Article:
Western critics of China have long argued that its success in exporting manufactured goods has come at the expense of its workers and the environment. These people thus see Alexandra Harney's 2008 book, The China Price, as confirming their dark view on the Middle Kingdom's transformation into the "factory of the world".
For example, Clyde Prestowitz, one of China's fiercest detractors, is quoted on the book's back cover as saying: "With unusual insight and reportorial perseverance Alexandra Harney presents the inconvenient truths about China and globalization that flat worlders (referring to authors like Thomas Friedman) have overlooked."
Harney's book certainly has plenty of grim material providing grist for the China-critic mills. But Harney has too much integrity and objectivity as a reporter to altogether ignore the positive side of China's export economy.
In fact, many of the stories in her book cast a favorable light on China's economic rise.
One of these stories is told in my favorite chapter, The Girls of Room 817. The chapter focuses on a poor young farm girl named Li Luyuan, who migrated from Jiangxi province to work in the Shenzhen Rishen Cashmere Textile Factory.
Harney notes that even while working in the factory, Li was able to send $120 back home every few months, an amount her family used to buy seeds and other essential things.
Moreover, she got the chance to rise up the economic and social ladder, largely lacking in rural China, because her job made her live in Shenzhen.
After a year of stitching sweaters, Li found a new job, to sell real estate property. While Li had a rough start in her new career - at one point she had just $25 to her name - she was soon earning as much as $790 a month in the high-pressure world of Shenzhen's real estate. That's a huge sum for a rural woman from a poor family with just a middle-school education.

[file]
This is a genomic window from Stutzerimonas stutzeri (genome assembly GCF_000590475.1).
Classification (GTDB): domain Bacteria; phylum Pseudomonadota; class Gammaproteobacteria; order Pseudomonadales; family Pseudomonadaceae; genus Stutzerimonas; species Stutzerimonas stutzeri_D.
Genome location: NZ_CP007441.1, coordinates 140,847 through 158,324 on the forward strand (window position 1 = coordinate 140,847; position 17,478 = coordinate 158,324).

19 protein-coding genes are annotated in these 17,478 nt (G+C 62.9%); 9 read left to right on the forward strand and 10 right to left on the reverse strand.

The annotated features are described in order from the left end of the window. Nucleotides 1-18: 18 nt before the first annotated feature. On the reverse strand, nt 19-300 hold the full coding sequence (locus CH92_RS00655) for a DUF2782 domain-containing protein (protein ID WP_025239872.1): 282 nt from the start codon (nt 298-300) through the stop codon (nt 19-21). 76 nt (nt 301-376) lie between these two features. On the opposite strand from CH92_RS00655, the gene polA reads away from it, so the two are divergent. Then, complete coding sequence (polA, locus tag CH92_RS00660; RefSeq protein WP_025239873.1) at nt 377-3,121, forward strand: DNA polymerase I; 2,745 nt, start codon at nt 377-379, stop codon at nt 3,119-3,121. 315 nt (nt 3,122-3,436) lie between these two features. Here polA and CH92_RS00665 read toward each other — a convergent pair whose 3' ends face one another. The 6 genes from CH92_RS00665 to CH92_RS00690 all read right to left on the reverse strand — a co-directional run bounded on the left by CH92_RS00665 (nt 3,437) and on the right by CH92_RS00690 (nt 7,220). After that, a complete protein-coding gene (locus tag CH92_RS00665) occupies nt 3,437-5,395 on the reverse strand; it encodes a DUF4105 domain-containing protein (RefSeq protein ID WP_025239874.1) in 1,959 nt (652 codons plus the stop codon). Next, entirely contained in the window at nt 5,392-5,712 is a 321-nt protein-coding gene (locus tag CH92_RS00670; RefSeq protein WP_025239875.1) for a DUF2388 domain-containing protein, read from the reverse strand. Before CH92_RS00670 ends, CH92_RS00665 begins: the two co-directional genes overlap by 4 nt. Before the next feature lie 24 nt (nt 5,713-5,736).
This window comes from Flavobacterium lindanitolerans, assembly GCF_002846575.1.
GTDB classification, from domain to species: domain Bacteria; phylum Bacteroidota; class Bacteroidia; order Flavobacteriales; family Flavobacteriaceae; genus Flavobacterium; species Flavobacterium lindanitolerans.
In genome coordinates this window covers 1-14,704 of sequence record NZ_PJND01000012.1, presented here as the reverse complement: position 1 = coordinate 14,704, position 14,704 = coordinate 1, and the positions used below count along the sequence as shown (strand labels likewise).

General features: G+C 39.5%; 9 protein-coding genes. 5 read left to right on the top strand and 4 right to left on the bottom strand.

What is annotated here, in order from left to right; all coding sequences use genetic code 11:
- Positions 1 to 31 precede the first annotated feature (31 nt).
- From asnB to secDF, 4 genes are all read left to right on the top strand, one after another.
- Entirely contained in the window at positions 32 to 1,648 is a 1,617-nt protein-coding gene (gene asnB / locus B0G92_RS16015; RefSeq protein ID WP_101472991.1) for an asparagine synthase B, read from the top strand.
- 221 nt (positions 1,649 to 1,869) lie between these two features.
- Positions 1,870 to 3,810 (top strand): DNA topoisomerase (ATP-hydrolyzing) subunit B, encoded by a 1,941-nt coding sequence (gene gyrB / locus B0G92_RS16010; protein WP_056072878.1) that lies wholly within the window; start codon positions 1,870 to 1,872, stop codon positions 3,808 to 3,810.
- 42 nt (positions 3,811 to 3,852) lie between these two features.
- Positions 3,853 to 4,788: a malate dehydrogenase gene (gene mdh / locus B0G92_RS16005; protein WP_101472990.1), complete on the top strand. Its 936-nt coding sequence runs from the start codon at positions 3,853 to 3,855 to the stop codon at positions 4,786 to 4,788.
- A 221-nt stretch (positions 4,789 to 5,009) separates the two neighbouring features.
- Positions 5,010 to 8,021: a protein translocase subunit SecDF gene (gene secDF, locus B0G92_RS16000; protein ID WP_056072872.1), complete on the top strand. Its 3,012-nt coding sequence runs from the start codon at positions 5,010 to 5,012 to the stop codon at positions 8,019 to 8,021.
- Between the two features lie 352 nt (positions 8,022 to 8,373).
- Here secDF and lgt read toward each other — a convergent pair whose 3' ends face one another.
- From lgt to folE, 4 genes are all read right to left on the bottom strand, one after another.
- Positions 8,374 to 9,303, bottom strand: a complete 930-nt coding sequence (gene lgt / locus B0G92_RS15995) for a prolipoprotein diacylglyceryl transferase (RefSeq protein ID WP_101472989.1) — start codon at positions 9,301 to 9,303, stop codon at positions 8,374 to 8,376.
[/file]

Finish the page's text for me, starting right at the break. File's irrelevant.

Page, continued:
Li may have more drive and ambition than her colleagues, but Harney's narrative shows her story is not all that uncommon. One of Li's former colleagues found work in a South Korean-funded factory with higher pay and better working conditions, while another started a business card company.
It's true that before making it to a better life, all these women worked long hours, often under abusive bosses, and lived in dingy dormitory rooms to earn even a small amount. It's also true that labor shortage forced factories to boost wages and offer better working conditions, such as improved housing, food and air-conditioning of workplaces.
The reason for that can be found in another chapter, The Stirring Masses. In it, Harney notes that China's one-child policy, the growth of export-oriented manufacturing industries in the Yangtze River Delta area and Fujian province, and some other factors had by 2005 created an acute labor shortage in Guangdong province.
Though Harney often criticizes the Chinese government for lax enforcement of labor standards, she concedes that the authorities and media both were making concerted efforts to educate workers about their rights under the new labor laws.
David Dollar, World Bank's China country director, estimates that wages in China are growing two to three times faster than in other low-wage Asian economies. This development is exactly what economic theory and the existing empirical evidence would predict.
Standard factor endowment models of trade argue that any advantage a country derives from low wages is inevitably transitory. This is because exports boost the demand for abundant labor - in China's case, rural surplus labor shifted to urban manufacturing centers - thereby driving up wages. Thus South Korea, which initially competed on the basis of low wages, now has close to first world income and living conditions.
Harney quotes Arthur Kroeber, head of the respected Dragonomics research group, as saying that China's low wages are "an advantage that expires". If China's success as a textiles exporter is based solely on low wages, then Vietnam ought to have eclipsed it in recent years because it is an even lower-wage country.
Teaching a mid-career MBA class at Peking University, I asked several students involved in the clothing and apparel business if they feared Vietnamese competition. All of them responded with a flat "no". They said that though wages were much lower in Vietnam, Vietnamese workers were less productive and disciplined than their Chinese counterparts.
They emphasized that the infrastructure, distribution system and other factors unrelated to low labor costs in Guangdong and other manufacturing "clusters" in China underpinned their export competitiveness.
Harney's book, then, provides ammunition for both China's detractors and defenders. But given what it says about the long-term trends in Chinese labor costs, one message is quite clear: Western consumers will sooner, rather than later, cease paying a "China price", when they buy China-made products.
The author teaches at Jintai Academy and Peking University
(China Daily 08/13/2009 page9)